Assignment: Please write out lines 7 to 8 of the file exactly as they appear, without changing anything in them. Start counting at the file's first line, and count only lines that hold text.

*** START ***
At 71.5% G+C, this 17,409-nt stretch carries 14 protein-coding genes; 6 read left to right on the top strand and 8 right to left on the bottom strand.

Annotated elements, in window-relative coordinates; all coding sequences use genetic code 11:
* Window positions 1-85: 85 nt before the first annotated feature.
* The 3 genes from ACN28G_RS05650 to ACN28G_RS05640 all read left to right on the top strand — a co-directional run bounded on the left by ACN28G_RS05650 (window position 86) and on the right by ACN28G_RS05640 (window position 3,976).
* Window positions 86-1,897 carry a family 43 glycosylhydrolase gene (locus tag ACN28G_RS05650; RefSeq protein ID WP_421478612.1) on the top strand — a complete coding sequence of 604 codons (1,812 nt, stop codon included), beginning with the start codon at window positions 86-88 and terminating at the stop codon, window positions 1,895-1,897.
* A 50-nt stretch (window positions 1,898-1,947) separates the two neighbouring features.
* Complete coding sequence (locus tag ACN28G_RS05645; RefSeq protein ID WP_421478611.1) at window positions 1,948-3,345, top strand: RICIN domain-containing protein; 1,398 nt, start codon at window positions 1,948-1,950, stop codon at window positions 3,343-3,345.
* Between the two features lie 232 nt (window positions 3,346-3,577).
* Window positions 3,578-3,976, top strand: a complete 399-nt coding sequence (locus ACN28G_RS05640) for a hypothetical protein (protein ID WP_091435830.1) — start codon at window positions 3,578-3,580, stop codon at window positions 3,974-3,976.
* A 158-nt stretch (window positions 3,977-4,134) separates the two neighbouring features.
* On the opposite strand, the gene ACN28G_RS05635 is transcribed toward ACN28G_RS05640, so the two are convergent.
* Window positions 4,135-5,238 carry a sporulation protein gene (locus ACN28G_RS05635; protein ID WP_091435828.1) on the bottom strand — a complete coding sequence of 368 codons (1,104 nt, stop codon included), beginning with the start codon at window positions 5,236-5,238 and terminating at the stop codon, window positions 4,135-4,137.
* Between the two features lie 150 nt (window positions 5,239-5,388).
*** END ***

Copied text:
* Complete coding sequence (locus tag ACN28G_RS05645; RefSeq protein ID WP_421478611.1) at window positions 1,948-3,345, top strand: RICIN domain-containing protein; 1,398 nt, start codon at window positions 1,948-1,950, stop codon at window positions 3,343-3,345.
* Between the two features lie 232 nt (window positions 3,346-3,577).